Wednesday, 27 May 2015

When you come out of the storm

'Once the storm is over you won't remember how you made it through,
how you managed to survive. You won't even be sure, in fact, whether the storm
is really over. But one thing is certain. When you come out of the storm 
you won't be the same person who walked in.
That's what the storm is all about.'

Haruki Murakami, Kafka on the Shore.

The third post in just as many days. Something is changing here; I have not posted this frequently for a good while now. I think I am remembering that writing is good again. I am missing writing my PD Journal for my course, and think I will continue writing this journal in the sound knowledge that it will not have to be evaluated, summarised, evidenced, and graded. How one can mark such a personal and subjective process is beyond me anyway... But I digress. My point is that I miss writing it and will pick it back up again when the time is right. Hopefully I will return to posting these blog posts more often too.

I have been reading Matt Haig's new book, 'Reasons to Stay Alive'. It is written quite beautifully; I found it more endearing and philosophically engaging towards the end, but a very humbling and truthful narrative of his journey to the depths of the ocean and back up again. It is a reminder of what it is to be human, in other words, nothing (really, nothing) in this world is perfect, nor would we wish for it to be. We are both mighty in strength and power yet gloriously insignificant in our size and capacity to initiate change. We are made of the same; dust and stars and skin and bones, yet we exist alone. Matt is an honest reminder of these human facts and the essence of our existence, but also that although we all exist in the same ocean, it looks very different to each one of us. The bottom of the ocean is deep, the top is shallow, and at the top we can float and it is easier to breathe. Maybe even others are there too. But the details are mightily different. Always the details of the waves are different and the same one will probably never come around twice. Even if it did we would most likely not recognise it because we are then better equipped to deal with it. We have developed the protection and armour we need, and it no longer looks the same as the first time it came towering above us.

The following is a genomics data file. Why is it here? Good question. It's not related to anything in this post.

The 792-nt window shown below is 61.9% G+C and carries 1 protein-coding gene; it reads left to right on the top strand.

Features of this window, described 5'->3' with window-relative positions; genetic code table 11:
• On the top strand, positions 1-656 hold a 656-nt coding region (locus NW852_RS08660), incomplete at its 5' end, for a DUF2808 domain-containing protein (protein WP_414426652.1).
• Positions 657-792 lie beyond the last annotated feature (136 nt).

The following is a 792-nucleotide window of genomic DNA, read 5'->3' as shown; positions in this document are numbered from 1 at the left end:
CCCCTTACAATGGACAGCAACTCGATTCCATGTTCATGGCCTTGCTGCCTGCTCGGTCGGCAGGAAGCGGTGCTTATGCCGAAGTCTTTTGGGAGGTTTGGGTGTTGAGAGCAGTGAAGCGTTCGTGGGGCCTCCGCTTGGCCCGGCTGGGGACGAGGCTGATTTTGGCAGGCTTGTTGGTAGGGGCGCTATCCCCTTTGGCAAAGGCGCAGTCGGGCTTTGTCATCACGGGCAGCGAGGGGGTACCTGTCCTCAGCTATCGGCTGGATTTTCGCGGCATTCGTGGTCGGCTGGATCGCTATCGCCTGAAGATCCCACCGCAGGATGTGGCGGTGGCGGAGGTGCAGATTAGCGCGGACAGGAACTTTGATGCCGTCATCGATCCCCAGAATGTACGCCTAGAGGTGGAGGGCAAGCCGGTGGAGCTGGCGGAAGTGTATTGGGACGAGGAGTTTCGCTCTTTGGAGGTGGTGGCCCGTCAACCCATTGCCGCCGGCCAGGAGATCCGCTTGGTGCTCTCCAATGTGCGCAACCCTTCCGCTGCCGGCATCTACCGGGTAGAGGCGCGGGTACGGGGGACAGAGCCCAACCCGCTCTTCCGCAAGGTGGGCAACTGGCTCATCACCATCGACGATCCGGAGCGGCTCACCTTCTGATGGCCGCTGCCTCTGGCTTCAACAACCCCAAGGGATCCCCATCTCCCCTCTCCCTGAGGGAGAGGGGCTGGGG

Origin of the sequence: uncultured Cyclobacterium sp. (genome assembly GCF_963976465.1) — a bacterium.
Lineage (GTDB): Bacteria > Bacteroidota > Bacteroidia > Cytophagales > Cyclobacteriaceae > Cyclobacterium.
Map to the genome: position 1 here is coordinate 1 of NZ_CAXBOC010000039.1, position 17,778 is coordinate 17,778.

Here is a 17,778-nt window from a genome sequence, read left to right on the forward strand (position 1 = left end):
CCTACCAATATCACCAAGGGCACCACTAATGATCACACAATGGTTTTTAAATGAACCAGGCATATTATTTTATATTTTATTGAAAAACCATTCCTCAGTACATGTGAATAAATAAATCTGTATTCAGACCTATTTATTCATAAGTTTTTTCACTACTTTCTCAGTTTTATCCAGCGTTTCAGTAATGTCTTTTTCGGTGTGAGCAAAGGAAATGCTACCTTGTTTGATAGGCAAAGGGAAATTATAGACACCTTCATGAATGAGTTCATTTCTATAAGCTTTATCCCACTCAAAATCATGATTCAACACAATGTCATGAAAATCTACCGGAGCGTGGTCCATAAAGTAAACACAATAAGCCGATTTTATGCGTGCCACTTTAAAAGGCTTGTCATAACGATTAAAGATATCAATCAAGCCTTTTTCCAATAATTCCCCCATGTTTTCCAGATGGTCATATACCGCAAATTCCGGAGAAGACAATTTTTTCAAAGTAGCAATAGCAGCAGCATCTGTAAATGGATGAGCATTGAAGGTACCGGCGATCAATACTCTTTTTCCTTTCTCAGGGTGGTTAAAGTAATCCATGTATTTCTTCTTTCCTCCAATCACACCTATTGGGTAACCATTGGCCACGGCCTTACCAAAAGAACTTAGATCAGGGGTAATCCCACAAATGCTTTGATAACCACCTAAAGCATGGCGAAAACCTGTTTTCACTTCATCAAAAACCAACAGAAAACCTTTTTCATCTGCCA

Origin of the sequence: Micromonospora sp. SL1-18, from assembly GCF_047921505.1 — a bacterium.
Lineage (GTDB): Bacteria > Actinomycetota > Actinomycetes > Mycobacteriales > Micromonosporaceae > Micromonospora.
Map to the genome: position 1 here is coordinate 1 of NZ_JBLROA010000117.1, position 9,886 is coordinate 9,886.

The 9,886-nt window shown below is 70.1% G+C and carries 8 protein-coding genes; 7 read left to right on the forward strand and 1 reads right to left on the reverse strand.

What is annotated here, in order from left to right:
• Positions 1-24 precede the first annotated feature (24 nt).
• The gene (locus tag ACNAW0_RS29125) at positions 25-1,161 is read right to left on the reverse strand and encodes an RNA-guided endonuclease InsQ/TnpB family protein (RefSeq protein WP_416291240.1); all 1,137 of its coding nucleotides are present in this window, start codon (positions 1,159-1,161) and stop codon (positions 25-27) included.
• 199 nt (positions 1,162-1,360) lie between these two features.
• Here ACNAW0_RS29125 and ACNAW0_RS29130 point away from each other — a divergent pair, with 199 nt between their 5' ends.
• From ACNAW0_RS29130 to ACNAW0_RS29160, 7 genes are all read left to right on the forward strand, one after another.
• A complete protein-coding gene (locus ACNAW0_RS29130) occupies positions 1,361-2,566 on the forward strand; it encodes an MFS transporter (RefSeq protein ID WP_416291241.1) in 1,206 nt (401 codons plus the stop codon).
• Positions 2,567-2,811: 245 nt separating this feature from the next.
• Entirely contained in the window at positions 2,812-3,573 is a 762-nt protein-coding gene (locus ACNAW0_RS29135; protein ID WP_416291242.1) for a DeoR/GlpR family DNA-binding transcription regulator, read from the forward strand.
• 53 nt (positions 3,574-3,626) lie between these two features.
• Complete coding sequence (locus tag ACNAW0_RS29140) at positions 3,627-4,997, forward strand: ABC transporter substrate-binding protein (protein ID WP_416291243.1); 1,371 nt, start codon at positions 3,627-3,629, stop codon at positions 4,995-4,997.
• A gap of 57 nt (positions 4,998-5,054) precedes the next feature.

It feels like I am writing in riddles about waves and the depths of the ocean, but I am trying to write about how I found, in the latter half of this book, a collection of words that were more than just words on a piece of paper. I also found some beautifully selected quotes, one of which I put at the top of the post. It is too beautiful not to. And in a strange way the 'storm' in some respects, could signify many things, perhaps one day, perhaps an entire existence, perhaps a period in time. Perhaps the storm that exists in the depths at the bottom of the ocean. I am not sure; perhaps there is a storm that exists in each of us, and I know there is a storm that exists out there. The point is, is that the storms or the oceans and the tidal waves, they change us. They change a part of who we are. Without going into detail about the the storms I have survived myself, it is worth saying that I see them, I feel them, I work with them, and I know they are out there. I know that for some, armour of steel is needed to survive. In some ways, today has been somewhat of a stormy day. It has been cushioned. But  assessments, presentations and the intensity of watching and waiting and trying to mind-read and decipher facial expressions and singular words, hoping that they mean 'you were more than wonderful' whilst thinking that they really mean 'I really thought you were better than that...'

My writing could last for pages. I am currently wondering why suddenly I am experiencing the onset of losing my voice and swollen painful glands, and also considering whether I should be happy or nervous about today. I then see the time and the papers around me and think it is time I moved them away and got some rest. Before the weekend I advised somebody to take stock and take care; somebody I know who rushes around juggling more balls than I can count but somebody I do care about. I think taking stock is never a bad idea - I have just done it myself and it has worked a treat. The tea helped too.. But tomorrow's storm can be tackled now.

1 comment:

  1. How weird, I've just finished that book and loved it! And like I said last night, you gave it your best and that's all anyone (including yourself) can ask of you. You should be proud of yourself, lovely.
    P.S love the quote x